COVID-19 Survey Results: Student Feedback
Students Desire Flexibility
A detailed report summarizing the analyses can also be found here.
Most student comments related to remote instruction and their experiences with COVID-19 spoke to their desire for flexibility in their new learning environments. Notions of flexibility related to course delivery, such as lecture format, the availability of materials, the availability of instructors and TAs, and structure of exams and assignments.
Students preferred recorded lectures that they could watch on their own schedules. Live synchronous lectures were not preferred because of internet issues that interrupted participation in live lectures, scheduling incompatibilities, or the desire to relisten to course material. In a question rating their preferences, students equally preferred asynchronous and recorded synchronous lectures. However, in their narrative comments they advocated for recorded synchronous lectures (and labs/tutorials) because they (a) provided students with scheduled obligation that encouraged structure and motivation, (b) gave students more accessibility to instructors, (c) were more engaging, and (d) were more respectful of the typical time commitments of a 3-unit course.
Availability of Materials
The most frequent comments were requests to have posted video lectures. Many students suggested posting material such as powerpoint slides ahead of time, if possible, at the beginning of the semester.
Availability of Instructors and TAs
A common issue raised by students was their desire to have more face time with instructors and TAs, either in lecture or office hours. Many indicated a desire in the narrative responses for drop in office hours, but in the rated question responded to by the full sample, 39% chose appointment only compared to 43% who chose dropin.
Timing and Structure of Exams
A few students noted that the window of availability for an exam may be quite narrow and at inconvenient times. Students hoped for more flexibility in the time they might take their exam to accommodate their circumstances such as living in a different time zone, being an essential worker, or having to share computing resources with others in the home.
Instructors' Expectations for Remote Learning
The second most frequent comments from students related to instructor expectations, second to comments about lecture/lab format. The general sentiment was that instructor expectations seemed higher for remote than for in-person courses. Students asked that instructors be more understanding of the difficulties associated with the online format, including different instructional styles, higher reliance on self-directed teaching, and technical difficulties.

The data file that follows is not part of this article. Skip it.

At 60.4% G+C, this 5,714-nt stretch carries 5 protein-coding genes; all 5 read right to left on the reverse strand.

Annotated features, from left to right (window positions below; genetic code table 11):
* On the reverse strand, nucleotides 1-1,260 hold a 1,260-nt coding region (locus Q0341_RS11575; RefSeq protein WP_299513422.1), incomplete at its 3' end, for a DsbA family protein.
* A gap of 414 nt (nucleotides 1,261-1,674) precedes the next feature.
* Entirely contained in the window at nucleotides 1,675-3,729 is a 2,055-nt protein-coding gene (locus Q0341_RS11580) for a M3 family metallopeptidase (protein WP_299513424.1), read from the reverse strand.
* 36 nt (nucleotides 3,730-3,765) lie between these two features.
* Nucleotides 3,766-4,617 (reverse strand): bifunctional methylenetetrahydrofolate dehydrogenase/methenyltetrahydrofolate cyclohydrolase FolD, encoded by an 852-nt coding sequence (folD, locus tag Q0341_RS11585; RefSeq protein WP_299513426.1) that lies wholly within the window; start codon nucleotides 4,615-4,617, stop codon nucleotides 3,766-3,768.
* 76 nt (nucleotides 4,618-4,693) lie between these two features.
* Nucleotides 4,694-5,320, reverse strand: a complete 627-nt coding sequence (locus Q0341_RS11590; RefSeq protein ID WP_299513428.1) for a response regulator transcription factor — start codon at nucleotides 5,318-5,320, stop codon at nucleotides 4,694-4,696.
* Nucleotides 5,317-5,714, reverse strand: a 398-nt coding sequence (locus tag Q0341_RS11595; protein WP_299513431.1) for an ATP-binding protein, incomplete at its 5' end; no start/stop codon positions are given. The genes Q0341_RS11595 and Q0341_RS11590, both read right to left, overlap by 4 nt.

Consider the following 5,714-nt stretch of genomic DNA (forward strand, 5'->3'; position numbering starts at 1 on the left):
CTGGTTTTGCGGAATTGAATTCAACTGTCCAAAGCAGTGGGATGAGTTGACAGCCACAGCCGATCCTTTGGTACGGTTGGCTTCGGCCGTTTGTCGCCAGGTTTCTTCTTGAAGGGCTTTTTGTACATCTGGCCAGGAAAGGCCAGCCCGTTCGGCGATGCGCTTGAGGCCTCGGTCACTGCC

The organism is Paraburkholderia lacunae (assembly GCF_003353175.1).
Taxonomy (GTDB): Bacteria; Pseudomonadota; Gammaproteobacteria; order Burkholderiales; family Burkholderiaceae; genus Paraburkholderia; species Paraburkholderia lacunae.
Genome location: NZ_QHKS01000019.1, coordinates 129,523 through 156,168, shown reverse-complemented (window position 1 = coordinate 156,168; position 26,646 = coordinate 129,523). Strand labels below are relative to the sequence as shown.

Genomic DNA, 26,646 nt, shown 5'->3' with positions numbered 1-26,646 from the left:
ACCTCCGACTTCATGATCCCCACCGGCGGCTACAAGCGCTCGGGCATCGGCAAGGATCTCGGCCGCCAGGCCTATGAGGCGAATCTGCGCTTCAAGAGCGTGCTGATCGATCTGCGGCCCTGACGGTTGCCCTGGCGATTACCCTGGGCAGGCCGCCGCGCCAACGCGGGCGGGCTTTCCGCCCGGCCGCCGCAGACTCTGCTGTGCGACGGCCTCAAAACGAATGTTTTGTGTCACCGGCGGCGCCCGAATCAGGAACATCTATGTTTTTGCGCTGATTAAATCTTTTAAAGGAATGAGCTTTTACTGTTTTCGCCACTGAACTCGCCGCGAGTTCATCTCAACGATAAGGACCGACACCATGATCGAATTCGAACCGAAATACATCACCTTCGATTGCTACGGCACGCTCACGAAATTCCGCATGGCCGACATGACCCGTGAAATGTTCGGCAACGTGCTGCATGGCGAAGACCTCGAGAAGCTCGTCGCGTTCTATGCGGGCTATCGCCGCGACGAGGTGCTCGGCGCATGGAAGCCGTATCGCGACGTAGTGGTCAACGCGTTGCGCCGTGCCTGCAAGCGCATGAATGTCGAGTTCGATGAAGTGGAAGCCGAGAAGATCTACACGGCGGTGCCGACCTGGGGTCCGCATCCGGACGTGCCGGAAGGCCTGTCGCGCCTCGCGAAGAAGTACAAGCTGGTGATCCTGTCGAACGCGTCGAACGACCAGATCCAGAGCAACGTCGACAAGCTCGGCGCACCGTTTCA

For many students, the transition to online learning was coupled with an increase in time spent on coursework in terms of assignment-based work and direct instruction such as lectures and zoom meetings. Many students shared that their instructors assigned more work, either in the form of assignment or quizzes, to “make up” for the new online format. Some students commented that the increase in assignments and quizzes led to feeling stressed or overwhelmed. In addition, some students experienced organizational struggles due to the number of assignment and quizzes across multiple courses. Numerous students also advocated for more assignments and quizzes, but as a replacement for larger online timed exam components. A handful of students complained about the increased amount of required readings.
Students also had workload complaints about time spent on lectures and zoom meetings. Some students mentioned that for asynchronous lectures, some instructors were not mindful of the 2 hour and 50 minute timeframe imposed for in-person courses. Students also commented that having prerecorded lectures and then live zoom discussions sometimes increased the time spent on the course by as much as an hour and a half. Although attending course zoom meetings were often not requirements, some students felt that attendance at zoom meetings was important to understand lectures. Thus, for some students, a 2 hour and 50 minute lecture commitment for in-person courses swelled to four hours or more.
As suggested in the previous section, many students commented on the increased difficuly of online exams due to more restrictive exam formats, non-ideal testing environments at home, and a general sentiment that the exams themselves were harder.
In general, students requested that instructors and TAs be more understanding of the overall effect of COVID-19 on their well-being, study habits, and study environments. Many students requested that instructors and TA be more lenient for late assignments and on grading.